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Walmart says customers overcharged at some US stores due to technical issue

FILE PHOTO: A shopper leaves a Walmart Supercenter in Secaucus, New Jersey

(Reuters) - Walmart said on Wednesday that a technical issue in mid-March resulted in the retailer overcharging customers at some stores in the United States.

Bloomberg News, which first reported the incident, said Walmart suffered a technical glitch on March 19 that prevented price data from flowing to self-checkout kiosks at 1,600 stores.

The issue lasted for days and resulted in the company overcharging customers on thousands of items including food, clothes and appliances, the report said.

A spokesperson for Walmart, which operates more than 5,000 stores in the United States, said in an email that once it discovered the problem it focused on affected customers.

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"We've made it a priority to refund customers who were overcharged, and we did not take action on the undercharges with our customers," the spokesperson, Mischa Dunton, said.

Walmart did not respond to Reuters' questions on the number of products impacted or the amount of dollars that shoppers overpaid. It also did not disclose how many stores were impacted.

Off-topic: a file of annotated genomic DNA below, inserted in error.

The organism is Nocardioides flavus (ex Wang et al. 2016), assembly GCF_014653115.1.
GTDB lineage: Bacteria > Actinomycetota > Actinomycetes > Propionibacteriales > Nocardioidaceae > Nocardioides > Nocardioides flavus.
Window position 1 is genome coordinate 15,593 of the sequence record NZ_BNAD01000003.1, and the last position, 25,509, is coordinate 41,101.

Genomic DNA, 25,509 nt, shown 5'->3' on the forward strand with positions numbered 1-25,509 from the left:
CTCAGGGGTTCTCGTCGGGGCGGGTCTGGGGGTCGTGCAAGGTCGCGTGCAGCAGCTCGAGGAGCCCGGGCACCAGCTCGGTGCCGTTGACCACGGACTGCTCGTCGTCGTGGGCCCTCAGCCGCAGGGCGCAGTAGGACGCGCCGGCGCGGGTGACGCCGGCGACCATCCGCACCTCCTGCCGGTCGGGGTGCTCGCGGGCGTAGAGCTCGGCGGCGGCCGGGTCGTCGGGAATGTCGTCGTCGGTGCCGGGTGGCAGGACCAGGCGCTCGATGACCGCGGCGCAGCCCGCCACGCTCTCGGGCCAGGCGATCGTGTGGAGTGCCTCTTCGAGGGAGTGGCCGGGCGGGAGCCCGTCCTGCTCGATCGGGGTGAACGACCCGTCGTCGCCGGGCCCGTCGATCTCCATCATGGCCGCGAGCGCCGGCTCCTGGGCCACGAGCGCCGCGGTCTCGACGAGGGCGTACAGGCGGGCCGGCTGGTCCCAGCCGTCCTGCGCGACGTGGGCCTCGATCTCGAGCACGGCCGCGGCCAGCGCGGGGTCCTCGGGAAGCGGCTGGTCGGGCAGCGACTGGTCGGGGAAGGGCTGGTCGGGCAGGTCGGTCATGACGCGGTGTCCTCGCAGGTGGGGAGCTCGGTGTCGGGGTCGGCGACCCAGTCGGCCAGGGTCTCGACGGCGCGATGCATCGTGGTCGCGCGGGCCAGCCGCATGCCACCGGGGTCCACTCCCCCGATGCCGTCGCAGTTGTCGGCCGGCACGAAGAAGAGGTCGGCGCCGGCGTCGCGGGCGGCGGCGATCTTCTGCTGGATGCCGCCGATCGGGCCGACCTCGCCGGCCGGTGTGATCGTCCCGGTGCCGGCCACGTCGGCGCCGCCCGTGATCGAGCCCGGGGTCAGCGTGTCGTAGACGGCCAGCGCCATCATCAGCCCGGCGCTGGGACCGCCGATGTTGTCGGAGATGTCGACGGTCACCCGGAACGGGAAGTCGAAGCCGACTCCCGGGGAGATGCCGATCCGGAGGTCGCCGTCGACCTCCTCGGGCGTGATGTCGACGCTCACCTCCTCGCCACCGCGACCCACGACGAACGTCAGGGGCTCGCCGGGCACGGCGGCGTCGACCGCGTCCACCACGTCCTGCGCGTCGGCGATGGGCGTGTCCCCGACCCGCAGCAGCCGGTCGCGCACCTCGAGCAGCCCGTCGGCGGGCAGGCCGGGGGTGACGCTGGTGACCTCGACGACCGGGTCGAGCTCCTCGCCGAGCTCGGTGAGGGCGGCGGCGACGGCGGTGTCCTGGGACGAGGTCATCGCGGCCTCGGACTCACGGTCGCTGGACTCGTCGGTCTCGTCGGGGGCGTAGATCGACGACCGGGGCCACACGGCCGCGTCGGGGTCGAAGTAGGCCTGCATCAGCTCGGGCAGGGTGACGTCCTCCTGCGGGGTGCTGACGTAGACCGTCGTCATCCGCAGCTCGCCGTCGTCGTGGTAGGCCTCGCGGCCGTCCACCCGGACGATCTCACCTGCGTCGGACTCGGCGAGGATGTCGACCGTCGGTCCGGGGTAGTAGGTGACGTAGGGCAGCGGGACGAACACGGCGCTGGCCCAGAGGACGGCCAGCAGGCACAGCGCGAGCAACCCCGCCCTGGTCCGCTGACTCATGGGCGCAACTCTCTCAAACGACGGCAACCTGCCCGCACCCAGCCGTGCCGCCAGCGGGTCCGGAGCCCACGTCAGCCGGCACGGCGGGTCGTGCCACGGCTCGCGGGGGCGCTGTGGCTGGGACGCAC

In January, Walmart agreed to pay $45 million to settle a class-action lawsuit in Florida alleging it overcharged shoppers for bags of citrus fruit and some meat, poultry and seafood products sold by weight. The company denied any wrongdoing.

Since the pandemic, Walmart has invested billions of dollars in upgrading its stores and the underlying technology that powers thousands of its retail operations. In October last year, it said it would invest $9 billion in U.S. stores including adding more self-checkout options.

It has not always gone smoothly. In February, the Wall Street Journal reported Walmart suffered an outage where thousands of registers were not able to process transactions, while Bloomberg reported on Wednesday the company also endured a glitch with its photo and vision centers earlier this year.

(Reporting by Savyata Mishra in Bengaluru and Siddharth Cavale; Editing by Bill Berkrot)